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The History of the Bank of Israel


The question of creating a central bank, or as it was called, the State Bank,  was discussed in the Ministry of Finance in 1948, immediately after the  establishment of the State of Israel. The matter was shelved due to the  pressure of events, but an immediate solution was required to the problem of  issuing a currency for the young State. Thus the Bank Notes Ordinance,  5708-1948 was introduced, becoming effective on August 17, 1948. The  ordinance defined the authority to issue banknotes in a charter between the  government and the Anglo-Palestine Bank, later Bank Leumi Le-Israel B.M.  Under the terms of the charter, the Anglo-Palestine Bank set up a special  department, the Issue Department, whose task was to issue banknotes. At  the same time, the Bank also formed a department to manage State loans. 

The process of replacing the notes of the Israel Currency Council with those  of the Anglo-Palestine Bank began immediately after the Bank Notes  Ordinance went into effect and the charter was signed, and was completed by  the end of October 1948.

The other functions for which a central bank is usually responsible-monetary  policy, banking supervision, etc.-were at that time the responsibility of the  Ministry of Finance.

In March 1951 the Minister of Finance, Eliezer Kaplan, appointed the  Committee for the Establishment of a State Bank. The committee, which he  headed, submitted its findings in September 1952. These consisted of  general recommendations in two areas -the organization of the bank, and the  relationship between the bank and the government. The report provided the  basis for the preparation of the Bank of Israel Law, which was coordinated by  the first Director-General of the Ministry of Finance, David Horowitz,  subsequently the first Governor of the Bank of Israel. The major issues dealt  with were defining the relationship between the central bank and the  government, and guaranteeing the Bank's independence.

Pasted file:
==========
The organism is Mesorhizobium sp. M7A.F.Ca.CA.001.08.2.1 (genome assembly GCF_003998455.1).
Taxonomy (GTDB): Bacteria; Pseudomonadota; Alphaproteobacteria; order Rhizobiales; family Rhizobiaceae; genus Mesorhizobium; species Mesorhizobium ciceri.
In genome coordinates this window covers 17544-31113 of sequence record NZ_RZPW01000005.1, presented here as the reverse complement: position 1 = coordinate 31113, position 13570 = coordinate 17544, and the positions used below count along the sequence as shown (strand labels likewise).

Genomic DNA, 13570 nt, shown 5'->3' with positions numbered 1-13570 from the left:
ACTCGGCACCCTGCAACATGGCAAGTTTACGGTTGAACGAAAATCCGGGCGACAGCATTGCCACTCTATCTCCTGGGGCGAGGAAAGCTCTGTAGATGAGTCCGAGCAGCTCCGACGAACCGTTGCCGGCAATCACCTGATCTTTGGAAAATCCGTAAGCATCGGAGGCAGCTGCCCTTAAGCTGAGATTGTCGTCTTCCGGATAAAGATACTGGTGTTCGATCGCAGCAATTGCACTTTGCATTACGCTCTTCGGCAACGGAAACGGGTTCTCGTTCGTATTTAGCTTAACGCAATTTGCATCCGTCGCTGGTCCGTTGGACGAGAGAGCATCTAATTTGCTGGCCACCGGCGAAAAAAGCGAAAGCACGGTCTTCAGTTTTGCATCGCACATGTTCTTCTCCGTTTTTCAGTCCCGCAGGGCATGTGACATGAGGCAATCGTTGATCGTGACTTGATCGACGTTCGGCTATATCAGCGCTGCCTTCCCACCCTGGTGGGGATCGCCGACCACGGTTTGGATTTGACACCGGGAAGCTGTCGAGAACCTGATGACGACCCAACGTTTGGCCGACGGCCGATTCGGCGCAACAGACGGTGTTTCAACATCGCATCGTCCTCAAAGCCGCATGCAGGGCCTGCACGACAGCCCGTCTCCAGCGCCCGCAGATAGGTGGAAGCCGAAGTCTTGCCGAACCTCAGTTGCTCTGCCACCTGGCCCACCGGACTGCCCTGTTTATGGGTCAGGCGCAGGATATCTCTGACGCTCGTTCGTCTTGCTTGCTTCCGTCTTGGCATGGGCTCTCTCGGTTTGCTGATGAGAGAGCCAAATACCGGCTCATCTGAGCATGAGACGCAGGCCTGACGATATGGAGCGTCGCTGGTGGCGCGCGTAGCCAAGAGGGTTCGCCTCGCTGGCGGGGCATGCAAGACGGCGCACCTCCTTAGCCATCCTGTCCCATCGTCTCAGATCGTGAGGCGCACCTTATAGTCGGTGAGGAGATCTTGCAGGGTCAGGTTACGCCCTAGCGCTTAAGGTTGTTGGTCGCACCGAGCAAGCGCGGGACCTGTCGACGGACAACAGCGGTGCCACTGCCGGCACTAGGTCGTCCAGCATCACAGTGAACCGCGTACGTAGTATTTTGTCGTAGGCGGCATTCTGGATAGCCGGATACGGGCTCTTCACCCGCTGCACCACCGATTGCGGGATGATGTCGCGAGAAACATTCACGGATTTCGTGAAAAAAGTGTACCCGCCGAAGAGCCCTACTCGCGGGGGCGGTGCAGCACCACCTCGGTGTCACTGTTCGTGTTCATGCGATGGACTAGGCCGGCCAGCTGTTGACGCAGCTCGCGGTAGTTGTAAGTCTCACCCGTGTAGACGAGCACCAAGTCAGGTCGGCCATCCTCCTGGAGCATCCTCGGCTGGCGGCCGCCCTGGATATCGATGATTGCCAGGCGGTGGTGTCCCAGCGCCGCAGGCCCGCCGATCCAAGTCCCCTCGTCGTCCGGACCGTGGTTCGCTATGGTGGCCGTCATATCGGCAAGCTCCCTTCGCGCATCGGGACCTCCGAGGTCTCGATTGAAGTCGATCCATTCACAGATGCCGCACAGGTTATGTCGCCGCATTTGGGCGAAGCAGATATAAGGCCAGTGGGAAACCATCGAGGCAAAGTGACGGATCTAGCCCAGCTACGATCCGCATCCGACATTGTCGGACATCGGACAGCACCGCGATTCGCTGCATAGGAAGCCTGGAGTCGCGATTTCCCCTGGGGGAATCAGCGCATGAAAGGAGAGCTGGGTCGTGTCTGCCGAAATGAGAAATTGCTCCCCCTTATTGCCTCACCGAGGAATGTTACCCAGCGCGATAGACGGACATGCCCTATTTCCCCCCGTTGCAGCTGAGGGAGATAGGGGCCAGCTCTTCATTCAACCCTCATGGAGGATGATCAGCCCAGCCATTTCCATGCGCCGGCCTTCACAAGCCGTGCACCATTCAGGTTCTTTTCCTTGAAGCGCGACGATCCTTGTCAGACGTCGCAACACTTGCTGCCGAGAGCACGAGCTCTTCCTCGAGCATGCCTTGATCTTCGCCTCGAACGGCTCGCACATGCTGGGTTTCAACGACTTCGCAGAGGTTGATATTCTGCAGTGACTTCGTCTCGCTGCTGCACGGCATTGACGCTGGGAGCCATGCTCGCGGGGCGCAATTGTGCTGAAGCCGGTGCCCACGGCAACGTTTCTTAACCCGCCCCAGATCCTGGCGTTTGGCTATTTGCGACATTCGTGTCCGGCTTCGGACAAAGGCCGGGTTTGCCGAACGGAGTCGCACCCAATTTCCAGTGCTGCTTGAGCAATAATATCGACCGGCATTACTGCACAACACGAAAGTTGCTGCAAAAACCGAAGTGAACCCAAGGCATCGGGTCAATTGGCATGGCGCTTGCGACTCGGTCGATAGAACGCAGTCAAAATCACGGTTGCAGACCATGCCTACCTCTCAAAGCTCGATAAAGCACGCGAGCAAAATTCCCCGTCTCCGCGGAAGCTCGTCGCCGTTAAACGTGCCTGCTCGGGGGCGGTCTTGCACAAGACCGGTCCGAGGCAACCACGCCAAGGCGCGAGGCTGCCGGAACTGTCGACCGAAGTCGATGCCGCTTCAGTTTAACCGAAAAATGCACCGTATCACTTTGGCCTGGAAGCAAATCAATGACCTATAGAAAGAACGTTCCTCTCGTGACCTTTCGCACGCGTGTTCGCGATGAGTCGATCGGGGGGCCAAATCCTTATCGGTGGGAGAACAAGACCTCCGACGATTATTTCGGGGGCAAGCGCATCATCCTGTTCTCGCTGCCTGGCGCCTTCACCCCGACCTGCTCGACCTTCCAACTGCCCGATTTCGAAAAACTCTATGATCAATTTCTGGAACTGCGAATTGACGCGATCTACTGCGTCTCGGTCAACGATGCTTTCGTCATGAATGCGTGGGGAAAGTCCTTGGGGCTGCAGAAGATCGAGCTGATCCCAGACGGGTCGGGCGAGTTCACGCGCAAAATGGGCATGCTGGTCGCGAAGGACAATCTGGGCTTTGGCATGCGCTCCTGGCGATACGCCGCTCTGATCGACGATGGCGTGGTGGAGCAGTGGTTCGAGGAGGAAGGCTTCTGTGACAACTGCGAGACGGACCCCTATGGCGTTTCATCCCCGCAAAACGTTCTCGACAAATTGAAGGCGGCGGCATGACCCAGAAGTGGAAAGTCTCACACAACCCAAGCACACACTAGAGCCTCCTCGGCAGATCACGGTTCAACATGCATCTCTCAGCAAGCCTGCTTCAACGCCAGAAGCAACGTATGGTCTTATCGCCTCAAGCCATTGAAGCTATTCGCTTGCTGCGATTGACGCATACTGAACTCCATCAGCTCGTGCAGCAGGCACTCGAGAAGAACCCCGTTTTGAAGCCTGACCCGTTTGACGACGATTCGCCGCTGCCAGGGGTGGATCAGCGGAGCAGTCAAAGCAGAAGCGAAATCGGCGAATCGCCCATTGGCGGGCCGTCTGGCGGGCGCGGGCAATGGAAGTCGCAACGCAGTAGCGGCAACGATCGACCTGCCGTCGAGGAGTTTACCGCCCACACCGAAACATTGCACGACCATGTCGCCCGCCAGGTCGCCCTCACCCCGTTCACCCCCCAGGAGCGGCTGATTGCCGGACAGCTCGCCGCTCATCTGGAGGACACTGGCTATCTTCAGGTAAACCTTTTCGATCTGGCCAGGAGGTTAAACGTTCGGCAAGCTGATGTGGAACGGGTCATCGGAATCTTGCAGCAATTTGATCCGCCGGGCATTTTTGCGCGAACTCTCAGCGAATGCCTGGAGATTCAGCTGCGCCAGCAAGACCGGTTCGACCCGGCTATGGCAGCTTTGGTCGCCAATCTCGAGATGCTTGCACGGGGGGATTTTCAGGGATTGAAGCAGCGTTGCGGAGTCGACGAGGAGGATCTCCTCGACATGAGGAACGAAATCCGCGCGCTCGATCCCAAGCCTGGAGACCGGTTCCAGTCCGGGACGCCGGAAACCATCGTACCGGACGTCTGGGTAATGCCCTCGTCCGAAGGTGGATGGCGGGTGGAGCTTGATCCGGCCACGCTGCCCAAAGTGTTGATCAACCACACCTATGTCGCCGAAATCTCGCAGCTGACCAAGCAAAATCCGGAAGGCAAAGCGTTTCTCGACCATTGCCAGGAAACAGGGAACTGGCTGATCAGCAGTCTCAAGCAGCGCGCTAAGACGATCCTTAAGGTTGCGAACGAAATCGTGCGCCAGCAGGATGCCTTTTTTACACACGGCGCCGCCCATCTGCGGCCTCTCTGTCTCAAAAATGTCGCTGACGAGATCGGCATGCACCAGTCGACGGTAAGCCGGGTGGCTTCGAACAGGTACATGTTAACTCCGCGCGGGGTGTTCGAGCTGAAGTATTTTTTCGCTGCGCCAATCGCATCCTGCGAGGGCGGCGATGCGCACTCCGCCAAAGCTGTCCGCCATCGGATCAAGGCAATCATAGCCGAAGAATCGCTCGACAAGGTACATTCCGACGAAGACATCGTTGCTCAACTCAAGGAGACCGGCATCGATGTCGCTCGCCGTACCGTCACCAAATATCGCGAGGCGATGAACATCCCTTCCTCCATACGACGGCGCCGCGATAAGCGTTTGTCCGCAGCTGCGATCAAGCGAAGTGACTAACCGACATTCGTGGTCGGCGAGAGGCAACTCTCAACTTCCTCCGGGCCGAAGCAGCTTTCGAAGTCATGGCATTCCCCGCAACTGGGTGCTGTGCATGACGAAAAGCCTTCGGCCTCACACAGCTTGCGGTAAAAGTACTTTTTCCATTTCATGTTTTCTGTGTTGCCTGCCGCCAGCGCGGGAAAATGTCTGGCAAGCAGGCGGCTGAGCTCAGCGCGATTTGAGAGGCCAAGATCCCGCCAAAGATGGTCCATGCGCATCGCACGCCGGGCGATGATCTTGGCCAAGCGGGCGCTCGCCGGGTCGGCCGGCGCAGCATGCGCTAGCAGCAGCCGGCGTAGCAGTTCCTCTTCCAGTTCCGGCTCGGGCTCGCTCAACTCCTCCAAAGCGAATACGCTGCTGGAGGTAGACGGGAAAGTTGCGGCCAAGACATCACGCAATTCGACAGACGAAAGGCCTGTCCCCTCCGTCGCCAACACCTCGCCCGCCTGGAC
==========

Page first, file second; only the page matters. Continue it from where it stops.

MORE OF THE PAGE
The Bank of Israel Law, 5714-1954 was passed by the Knesset on August  24th, 1954, and became effective on December 1 of the same year. On that  date the Bank of Israel was officially established. The Law replaced the Bank  Notes Ordinance of 1948 and other legislation introduced by the Provisional  Council of State, which had hitherto regulated the subjects which became the  responsibility of the central bank.

Once established, the Bank of Israel took over the Issue Department of Bank  Leumi Le-lsrael B.M. and the Banking Supervision Department of the Minister  of Finance. Foreign exchange control was transferred to the Bank of Israel in  1978. 

The Bank of Israel is situated in Kiryat Ben Gurion in Jerusalem, close to the  Knesset (Israel's parliament), the Supreme Court, and government ministries.  The Bank also has a branch in Tel Aviv (in Lilienblum Street). An extension of  the Banking Supervision Department is also situated in Tel Aviv (in Yavneh  Street). 

The Bank currently (2001) has some 800 employees, about 300 of whom have degrees in economics, accountancy, law, etc. In the 1980s and the 1990's the Bank  underwent radical restructuring, and the number of employees was cut by  about one third. This cutback was made possible by more efficient work  methods, improvements in the Bank's computer systems, and also by reforms  in the capital and money markets which reduced the Bank's involvement in  the areas of directed credit, State loans, and foreign exchange control.

Bank of Israel